Del Monroe is probably best known as Seaman Kowalski in Voyage to the Bottom of the Sea (1961) and the subsequent TV series based on the film, Voyage to the Bottom of the Sea (1964), He was thrilled to play a seaman in the big-budget film, but one day on the set he noticed what he believed to be a silly-looking mistake. He pointed it out to producer Irwin Allen, not knowing if Allen would take offense and end Del's career right there. It turned out that Allen didn't take offense at all, and in fact hired Monroe to play the same role in the series, which lasted for four seasons (1964-68).
Monroe has stated that he enjoyed doing the "Voyage" series, no matter what the plot of the episodes he was in--Cold War spies, deadly amphibians, monsters from outer space--he loved them all. He didn't even mind the change in the show's premise from an adult sci-fi series in the first year to a more children-oriented viewpoint in subsequent seasons.
In the third season he had a meaty part in the episode "Deadly Waters", in which his character had to deal with the problems of his troubled brother. The next year saw Del's character as the focal point of another episode, "The Deadly Amphibian", in which he was taken over by a deadly undersea creature. However, in the final season he was given another chance to strut his stuff in "The Return of Blackbeard", in which he was required to behave like a rollicking, devil-may-care pirate, but the episode did not go over well with series viewers.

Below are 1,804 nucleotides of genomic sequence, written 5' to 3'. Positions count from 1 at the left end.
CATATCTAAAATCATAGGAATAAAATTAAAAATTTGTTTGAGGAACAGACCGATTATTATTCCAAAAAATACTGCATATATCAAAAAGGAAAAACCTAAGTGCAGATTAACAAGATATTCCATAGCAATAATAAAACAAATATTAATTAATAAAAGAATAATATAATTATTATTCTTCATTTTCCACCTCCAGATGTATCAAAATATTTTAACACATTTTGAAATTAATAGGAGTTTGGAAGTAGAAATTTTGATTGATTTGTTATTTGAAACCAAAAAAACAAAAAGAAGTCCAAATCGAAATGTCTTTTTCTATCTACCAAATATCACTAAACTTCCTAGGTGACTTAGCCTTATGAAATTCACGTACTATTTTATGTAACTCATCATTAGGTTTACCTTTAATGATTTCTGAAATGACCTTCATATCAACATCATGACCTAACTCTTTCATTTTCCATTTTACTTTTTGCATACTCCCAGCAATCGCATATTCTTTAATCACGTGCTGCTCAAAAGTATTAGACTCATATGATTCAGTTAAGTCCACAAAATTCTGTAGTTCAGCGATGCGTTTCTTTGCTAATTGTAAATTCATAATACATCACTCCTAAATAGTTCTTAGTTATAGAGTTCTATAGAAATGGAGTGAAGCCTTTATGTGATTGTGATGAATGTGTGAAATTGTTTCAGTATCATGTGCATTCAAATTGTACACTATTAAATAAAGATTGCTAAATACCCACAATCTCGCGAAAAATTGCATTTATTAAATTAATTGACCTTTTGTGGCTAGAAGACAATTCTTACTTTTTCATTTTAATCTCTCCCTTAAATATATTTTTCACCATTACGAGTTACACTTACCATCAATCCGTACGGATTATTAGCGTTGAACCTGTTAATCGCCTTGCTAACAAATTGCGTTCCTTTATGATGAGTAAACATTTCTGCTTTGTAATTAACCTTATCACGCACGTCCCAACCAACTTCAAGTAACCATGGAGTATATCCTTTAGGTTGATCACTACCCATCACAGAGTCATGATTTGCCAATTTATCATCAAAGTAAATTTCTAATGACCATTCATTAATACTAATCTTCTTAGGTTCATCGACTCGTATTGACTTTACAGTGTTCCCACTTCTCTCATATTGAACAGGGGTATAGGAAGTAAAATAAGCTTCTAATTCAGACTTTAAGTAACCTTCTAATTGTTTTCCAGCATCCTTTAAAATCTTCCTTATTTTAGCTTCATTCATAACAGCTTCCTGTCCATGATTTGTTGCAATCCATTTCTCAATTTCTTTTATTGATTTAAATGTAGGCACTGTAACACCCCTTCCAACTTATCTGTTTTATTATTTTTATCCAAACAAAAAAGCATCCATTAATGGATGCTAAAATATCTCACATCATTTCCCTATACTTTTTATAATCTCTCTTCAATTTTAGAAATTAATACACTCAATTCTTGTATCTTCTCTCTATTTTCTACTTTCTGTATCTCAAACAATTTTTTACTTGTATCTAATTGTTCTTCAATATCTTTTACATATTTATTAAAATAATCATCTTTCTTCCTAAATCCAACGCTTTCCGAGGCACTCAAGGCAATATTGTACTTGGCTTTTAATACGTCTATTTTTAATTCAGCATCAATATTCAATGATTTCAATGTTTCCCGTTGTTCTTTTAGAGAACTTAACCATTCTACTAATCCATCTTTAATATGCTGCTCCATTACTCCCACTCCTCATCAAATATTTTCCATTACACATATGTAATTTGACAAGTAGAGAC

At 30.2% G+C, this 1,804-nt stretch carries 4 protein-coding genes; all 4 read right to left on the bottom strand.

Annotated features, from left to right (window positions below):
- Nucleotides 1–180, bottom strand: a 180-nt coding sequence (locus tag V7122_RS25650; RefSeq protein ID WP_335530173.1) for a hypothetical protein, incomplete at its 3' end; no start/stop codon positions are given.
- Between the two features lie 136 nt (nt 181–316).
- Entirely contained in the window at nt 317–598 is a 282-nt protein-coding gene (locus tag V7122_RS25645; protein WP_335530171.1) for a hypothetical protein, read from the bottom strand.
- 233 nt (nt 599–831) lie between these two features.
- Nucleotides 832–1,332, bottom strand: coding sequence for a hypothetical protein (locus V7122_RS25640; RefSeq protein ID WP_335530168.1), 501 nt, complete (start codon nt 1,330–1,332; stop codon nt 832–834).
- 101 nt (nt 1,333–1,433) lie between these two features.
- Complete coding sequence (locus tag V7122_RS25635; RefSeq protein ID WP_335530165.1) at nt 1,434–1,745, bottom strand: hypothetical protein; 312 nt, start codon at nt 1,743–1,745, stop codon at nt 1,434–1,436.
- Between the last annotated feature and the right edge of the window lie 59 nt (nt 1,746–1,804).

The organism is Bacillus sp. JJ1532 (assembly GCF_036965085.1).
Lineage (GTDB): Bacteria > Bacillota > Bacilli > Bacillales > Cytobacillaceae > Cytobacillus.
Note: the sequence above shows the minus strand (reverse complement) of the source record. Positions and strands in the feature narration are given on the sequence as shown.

Irwin Allen also tapped Del for appearances in his other TV series, and Del showed up in an episode of The Time Tunnel (1966), but turned down a chance for a recurring role in Allen's Land of the Giants (1968).
After "Voyage", Del did guest roles such TV series as Wonder Woman (1975). He found time to return to the big screen when he secured a part in Speedway Junky (1999), showing up in the beginning of the film as a grizzled old-timer. In 2004 a few "Voyage" cast members got together (not including Richard Basehart, who had died) for a convention and Del was speechless that so many fans turned out to celebrate a 40-year-old TV series.